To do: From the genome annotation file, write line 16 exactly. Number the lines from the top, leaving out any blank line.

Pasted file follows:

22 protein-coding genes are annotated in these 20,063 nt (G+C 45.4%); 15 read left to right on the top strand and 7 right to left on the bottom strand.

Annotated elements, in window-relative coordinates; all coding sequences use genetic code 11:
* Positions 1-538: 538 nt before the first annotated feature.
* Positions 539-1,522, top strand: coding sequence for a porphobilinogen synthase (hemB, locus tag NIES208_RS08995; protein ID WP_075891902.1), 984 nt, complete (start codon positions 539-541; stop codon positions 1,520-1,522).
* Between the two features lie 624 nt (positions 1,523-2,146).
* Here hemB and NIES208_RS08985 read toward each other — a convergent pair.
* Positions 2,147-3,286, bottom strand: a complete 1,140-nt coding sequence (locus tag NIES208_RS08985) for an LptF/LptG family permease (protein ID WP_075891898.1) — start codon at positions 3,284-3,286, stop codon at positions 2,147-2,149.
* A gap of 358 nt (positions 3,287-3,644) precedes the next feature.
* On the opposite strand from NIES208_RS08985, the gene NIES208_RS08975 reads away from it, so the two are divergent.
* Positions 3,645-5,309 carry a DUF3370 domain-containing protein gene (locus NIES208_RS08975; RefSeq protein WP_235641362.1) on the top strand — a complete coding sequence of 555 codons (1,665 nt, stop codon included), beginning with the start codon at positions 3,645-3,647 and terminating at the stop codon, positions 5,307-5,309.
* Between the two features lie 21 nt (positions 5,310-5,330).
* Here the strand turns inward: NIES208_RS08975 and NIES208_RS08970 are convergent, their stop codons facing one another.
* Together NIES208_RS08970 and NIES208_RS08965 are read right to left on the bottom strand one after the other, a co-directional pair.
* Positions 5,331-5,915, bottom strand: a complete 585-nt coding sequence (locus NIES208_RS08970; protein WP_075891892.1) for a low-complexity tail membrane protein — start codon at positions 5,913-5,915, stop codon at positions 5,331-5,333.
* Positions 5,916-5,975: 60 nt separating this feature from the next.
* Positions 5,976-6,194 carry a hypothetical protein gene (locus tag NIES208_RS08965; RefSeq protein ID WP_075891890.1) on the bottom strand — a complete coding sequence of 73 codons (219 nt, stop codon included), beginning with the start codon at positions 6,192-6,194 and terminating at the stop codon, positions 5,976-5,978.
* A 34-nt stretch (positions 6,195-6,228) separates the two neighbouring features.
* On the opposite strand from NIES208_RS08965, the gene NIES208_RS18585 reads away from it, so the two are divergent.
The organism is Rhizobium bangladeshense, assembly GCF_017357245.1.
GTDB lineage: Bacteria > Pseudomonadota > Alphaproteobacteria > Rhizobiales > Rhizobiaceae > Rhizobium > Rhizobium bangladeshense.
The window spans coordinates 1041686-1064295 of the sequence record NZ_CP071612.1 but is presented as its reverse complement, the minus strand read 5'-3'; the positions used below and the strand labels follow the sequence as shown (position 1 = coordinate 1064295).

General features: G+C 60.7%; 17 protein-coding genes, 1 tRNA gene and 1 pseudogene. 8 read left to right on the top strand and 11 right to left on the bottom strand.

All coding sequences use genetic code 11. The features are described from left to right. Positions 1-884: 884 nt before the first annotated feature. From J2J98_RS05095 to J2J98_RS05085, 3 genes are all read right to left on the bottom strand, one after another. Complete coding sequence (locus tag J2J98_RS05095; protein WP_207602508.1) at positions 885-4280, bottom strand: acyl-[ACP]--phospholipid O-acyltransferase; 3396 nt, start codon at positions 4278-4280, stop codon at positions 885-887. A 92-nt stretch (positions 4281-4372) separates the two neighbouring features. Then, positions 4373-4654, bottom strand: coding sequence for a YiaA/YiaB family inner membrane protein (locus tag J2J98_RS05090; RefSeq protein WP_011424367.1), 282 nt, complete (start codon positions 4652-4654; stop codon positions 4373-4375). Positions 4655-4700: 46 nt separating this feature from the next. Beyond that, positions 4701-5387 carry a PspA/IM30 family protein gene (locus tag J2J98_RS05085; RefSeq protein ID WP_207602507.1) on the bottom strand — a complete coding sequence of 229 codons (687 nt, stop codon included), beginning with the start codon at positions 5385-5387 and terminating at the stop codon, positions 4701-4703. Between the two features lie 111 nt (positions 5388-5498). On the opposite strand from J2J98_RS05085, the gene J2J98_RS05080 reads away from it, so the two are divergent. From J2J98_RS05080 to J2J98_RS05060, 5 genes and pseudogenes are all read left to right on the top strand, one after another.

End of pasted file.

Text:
* Positions 5,976-6,194 carry a hypothetical protein gene (locus tag NIES208_RS08965; RefSeq protein ID WP_075891890.1) on the bottom strand — a complete coding sequence of 73 codons (219 nt, stop codon included), beginning with the start codon at positions 6,192-6,194 and terminating at the stop codon, positions 5,976-5,978.